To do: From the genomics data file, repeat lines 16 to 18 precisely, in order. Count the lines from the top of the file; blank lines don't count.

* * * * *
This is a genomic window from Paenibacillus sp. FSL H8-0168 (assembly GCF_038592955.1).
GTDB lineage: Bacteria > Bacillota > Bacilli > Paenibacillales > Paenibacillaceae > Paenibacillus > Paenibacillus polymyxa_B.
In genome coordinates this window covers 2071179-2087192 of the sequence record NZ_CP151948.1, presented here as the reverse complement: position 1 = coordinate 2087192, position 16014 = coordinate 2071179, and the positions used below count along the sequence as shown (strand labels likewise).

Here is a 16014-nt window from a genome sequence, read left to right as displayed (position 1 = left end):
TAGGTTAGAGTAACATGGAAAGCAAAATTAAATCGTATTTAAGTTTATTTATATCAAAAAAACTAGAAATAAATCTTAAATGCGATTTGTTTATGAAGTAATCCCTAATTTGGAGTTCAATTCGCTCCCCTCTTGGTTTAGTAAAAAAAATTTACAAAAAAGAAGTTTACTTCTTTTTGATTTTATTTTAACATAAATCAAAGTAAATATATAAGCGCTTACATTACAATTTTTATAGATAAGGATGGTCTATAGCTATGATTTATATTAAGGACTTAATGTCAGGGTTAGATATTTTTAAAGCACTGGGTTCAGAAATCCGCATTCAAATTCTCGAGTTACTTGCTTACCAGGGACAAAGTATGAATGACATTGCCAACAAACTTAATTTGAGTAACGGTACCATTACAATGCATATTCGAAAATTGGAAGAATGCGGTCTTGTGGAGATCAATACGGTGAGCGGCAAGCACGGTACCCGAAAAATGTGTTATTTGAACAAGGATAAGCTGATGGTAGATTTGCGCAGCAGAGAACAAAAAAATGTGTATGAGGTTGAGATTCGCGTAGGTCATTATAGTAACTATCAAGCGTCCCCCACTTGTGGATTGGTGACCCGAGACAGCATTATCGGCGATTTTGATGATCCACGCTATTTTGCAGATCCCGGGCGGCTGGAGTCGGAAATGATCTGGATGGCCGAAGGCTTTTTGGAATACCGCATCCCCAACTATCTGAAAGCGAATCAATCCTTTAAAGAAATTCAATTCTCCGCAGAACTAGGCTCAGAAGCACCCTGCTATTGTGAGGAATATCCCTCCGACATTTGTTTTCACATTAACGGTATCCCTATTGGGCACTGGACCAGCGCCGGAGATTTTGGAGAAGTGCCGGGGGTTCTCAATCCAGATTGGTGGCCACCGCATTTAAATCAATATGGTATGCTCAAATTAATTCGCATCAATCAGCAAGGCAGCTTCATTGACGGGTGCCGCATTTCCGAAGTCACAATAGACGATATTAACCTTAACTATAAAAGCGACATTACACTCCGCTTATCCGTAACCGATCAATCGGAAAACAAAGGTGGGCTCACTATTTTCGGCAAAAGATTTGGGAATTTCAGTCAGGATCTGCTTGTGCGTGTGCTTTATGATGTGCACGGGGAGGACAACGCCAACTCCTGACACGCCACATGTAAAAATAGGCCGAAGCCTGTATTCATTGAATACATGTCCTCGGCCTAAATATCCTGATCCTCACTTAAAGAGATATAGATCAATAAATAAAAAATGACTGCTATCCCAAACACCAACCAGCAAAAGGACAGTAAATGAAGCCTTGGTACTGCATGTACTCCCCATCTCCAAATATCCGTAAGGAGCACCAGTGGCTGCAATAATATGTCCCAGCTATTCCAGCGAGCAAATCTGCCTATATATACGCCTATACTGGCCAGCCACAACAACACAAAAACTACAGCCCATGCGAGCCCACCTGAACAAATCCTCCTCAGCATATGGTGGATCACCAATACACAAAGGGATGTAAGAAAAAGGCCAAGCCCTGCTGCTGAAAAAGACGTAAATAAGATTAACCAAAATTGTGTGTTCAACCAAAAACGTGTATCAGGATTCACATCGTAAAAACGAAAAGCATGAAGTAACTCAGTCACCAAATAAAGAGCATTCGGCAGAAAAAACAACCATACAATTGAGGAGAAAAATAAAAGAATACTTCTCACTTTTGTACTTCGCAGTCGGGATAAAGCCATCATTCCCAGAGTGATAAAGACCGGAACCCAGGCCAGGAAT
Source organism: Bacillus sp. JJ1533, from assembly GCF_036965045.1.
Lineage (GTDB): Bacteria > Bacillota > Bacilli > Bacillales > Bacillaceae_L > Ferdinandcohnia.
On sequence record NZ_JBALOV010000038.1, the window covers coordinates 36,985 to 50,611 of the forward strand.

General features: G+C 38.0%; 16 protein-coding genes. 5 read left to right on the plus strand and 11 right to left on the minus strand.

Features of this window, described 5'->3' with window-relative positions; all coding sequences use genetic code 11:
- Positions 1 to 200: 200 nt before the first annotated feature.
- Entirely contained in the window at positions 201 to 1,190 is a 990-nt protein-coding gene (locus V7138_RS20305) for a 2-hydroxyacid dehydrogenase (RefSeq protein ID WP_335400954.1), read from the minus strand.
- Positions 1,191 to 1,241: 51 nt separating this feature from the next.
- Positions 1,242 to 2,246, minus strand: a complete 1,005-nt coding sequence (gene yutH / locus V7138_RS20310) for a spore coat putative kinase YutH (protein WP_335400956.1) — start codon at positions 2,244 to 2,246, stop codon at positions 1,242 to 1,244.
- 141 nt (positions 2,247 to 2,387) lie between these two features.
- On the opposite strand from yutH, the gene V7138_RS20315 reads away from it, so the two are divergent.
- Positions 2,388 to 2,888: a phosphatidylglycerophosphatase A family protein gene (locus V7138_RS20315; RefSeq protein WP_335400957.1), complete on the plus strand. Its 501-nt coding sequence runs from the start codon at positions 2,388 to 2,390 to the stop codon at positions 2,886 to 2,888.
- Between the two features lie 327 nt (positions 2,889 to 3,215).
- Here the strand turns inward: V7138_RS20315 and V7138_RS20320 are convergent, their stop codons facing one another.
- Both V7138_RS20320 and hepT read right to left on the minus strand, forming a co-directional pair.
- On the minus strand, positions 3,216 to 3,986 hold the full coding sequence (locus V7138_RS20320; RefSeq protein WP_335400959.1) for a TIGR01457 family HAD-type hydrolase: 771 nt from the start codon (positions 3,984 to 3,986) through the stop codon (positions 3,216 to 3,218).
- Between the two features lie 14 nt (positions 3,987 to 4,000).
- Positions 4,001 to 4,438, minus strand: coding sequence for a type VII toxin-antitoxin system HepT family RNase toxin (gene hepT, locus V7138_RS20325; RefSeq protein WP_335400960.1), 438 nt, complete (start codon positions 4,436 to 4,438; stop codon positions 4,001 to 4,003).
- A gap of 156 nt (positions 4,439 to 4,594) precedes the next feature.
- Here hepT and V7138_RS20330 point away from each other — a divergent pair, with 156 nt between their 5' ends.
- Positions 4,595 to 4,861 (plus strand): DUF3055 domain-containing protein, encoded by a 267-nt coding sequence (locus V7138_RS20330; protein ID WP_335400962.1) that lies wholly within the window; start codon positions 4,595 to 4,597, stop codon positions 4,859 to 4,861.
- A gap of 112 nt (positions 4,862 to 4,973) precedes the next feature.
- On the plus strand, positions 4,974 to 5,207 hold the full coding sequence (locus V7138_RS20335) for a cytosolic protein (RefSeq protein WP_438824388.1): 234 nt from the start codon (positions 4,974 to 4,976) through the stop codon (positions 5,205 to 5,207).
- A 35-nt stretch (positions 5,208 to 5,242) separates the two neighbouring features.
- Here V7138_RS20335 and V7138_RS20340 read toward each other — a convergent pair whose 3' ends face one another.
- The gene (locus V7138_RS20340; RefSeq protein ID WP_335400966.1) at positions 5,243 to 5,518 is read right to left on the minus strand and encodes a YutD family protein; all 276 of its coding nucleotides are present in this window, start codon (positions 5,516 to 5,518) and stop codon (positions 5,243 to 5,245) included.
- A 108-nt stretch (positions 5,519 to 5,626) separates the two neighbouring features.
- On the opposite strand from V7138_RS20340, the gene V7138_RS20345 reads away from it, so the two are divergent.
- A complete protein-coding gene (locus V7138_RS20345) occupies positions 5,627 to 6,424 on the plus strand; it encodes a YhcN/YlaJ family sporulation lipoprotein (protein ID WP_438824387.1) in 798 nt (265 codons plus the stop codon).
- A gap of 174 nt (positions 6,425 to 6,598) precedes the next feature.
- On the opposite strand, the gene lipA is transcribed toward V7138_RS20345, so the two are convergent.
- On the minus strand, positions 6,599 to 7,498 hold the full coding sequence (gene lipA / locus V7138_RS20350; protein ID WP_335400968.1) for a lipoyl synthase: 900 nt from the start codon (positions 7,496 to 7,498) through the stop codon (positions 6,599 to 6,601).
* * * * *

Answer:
- On the opposite strand from yutH, the gene V7138_RS20315 reads away from it, so the two are divergent.
- Positions 2,388 to 2,888: a phosphatidylglycerophosphatase A family protein gene (locus V7138_RS20315; RefSeq protein WP_335400957.1), complete on the plus strand. Its 501-nt coding sequence runs from the start codon at positions 2,388 to 2,390 to the stop codon at positions 2,886 to 2,888.
- Between the two features lie 327 nt (positions 2,889 to 3,215).